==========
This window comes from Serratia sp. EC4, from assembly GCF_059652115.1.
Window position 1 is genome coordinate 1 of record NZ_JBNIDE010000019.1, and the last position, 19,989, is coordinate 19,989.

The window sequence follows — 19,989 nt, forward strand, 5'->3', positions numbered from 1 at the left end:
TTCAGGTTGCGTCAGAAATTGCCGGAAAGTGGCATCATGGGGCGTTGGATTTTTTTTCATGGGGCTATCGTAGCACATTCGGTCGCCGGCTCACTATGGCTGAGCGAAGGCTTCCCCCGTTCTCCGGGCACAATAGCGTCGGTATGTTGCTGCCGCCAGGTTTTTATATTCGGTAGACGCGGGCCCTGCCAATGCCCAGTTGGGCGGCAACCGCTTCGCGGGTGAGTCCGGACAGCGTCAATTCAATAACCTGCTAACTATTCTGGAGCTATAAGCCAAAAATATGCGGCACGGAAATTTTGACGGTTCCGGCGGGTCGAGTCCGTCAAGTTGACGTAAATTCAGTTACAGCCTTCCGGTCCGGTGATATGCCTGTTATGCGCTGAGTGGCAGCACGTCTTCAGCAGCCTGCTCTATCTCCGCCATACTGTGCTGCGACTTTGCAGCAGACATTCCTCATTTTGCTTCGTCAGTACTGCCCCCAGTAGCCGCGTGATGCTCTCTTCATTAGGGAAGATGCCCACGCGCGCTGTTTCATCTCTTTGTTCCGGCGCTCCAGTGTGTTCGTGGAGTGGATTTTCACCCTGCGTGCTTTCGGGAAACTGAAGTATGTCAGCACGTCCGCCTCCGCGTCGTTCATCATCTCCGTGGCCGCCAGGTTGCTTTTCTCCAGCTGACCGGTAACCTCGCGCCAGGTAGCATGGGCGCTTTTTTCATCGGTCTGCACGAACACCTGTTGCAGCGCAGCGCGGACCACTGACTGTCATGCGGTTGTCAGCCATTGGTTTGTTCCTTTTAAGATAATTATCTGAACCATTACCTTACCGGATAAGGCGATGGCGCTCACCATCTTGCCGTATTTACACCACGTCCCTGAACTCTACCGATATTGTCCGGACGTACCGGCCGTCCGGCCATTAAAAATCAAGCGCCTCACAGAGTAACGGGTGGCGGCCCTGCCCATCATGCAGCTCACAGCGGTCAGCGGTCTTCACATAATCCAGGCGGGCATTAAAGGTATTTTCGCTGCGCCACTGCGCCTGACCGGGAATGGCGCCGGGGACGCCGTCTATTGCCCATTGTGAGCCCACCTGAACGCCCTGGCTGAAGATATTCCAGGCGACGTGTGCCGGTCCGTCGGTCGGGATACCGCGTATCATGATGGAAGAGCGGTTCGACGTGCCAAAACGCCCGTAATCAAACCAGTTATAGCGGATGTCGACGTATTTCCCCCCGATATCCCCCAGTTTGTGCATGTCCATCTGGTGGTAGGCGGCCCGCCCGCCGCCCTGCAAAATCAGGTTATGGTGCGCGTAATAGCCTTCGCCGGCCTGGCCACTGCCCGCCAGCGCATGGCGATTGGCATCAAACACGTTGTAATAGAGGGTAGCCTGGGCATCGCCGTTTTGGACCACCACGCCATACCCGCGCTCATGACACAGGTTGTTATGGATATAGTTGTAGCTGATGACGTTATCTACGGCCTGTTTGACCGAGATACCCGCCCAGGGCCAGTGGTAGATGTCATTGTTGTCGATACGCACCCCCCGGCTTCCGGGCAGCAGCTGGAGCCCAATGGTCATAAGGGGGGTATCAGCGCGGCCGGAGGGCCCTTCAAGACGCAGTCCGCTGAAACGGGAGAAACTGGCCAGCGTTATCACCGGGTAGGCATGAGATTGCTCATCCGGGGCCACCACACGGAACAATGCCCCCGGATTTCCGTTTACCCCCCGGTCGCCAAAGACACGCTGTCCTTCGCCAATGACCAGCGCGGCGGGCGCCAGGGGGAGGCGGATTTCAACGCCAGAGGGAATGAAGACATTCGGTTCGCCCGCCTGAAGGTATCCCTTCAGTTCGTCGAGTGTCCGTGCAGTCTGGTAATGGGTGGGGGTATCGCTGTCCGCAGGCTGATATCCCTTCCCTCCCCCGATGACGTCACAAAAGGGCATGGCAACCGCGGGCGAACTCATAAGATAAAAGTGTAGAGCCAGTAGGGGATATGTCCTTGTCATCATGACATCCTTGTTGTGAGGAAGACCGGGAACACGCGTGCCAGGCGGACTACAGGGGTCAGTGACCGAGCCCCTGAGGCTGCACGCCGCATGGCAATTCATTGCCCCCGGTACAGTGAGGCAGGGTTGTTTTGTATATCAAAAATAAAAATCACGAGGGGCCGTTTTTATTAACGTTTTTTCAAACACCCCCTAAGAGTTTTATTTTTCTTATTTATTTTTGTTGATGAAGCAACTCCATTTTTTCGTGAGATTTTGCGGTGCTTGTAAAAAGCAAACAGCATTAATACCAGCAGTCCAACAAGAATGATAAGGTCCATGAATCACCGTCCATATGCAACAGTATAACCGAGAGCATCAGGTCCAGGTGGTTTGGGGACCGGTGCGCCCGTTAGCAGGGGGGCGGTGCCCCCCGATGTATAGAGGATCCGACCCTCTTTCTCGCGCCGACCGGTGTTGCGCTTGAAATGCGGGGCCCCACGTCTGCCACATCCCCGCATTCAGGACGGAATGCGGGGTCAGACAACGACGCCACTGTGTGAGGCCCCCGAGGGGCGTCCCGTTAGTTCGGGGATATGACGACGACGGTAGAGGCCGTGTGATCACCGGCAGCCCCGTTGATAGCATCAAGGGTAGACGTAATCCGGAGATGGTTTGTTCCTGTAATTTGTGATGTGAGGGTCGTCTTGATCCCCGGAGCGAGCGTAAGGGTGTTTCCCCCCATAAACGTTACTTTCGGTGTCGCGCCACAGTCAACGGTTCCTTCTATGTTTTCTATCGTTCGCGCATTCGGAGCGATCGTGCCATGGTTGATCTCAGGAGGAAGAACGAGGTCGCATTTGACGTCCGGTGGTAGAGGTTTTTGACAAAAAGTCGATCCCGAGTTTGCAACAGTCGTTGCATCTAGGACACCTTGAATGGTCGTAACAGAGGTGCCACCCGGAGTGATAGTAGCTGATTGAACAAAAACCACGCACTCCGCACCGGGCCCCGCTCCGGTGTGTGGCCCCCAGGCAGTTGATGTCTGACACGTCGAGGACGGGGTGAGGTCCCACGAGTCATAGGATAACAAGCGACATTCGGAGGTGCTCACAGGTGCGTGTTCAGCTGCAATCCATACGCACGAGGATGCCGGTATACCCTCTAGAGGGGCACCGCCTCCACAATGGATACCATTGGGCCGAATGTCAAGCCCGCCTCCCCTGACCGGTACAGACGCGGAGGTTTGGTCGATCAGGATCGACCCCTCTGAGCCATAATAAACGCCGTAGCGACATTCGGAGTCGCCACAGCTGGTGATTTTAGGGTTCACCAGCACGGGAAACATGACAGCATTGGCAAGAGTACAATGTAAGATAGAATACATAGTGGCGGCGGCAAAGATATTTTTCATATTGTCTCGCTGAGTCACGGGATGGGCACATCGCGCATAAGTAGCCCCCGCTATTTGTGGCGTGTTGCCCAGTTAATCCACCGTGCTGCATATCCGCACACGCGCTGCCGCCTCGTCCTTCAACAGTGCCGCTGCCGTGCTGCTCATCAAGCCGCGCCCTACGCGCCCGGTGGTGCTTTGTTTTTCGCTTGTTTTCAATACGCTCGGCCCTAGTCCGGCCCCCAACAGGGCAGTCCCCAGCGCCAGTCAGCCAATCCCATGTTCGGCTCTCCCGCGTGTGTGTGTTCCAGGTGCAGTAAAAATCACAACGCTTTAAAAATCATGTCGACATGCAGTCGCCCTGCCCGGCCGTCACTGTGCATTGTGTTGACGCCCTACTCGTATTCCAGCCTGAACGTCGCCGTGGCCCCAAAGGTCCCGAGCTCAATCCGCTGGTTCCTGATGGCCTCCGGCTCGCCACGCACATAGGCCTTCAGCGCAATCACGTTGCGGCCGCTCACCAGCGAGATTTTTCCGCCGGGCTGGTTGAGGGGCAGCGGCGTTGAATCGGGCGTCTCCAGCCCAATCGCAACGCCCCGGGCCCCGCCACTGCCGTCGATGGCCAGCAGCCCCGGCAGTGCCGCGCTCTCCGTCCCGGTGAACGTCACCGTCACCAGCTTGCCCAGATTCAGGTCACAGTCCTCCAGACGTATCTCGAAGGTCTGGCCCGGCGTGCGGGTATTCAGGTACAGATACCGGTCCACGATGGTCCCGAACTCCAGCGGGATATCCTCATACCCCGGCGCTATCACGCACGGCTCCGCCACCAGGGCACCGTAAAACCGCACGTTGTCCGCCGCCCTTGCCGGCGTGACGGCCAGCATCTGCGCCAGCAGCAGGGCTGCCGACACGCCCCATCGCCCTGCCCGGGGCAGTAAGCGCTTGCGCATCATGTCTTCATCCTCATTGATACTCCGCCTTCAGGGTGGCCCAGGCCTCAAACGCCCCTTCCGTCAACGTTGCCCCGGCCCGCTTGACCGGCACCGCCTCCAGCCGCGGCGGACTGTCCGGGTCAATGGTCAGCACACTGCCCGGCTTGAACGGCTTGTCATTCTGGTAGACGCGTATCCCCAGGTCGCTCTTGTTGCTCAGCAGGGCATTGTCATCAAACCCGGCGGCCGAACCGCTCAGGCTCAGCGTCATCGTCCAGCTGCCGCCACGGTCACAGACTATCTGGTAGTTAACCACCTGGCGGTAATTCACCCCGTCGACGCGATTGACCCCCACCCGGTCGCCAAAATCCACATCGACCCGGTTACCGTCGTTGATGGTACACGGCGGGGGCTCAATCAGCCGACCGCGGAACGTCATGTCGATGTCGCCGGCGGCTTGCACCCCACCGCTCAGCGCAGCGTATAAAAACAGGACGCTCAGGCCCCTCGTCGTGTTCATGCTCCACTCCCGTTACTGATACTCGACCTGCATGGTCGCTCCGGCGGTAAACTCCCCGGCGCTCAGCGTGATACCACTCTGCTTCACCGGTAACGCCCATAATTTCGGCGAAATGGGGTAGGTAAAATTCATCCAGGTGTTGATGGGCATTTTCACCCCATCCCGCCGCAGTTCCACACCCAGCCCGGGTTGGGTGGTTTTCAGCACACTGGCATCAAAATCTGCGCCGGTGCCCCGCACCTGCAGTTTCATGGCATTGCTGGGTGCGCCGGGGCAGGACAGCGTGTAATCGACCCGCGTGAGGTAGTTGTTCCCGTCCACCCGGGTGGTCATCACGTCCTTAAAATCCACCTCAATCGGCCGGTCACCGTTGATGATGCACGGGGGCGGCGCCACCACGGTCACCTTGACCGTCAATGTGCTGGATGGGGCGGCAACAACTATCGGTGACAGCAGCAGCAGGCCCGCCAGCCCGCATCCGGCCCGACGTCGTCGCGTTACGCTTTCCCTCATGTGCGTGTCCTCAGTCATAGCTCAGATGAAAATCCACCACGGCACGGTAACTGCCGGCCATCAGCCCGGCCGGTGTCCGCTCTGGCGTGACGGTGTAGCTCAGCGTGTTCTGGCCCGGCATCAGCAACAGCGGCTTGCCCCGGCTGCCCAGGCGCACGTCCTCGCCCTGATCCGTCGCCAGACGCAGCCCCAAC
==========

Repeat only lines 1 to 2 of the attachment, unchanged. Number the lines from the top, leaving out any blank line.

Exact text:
This window comes from Serratia sp. EC4, from assembly GCF_059652115.1.
Window position 1 is genome coordinate 1 of record NZ_JBNIDE010000019.1, and the last position, 19,989, is coordinate 19,989.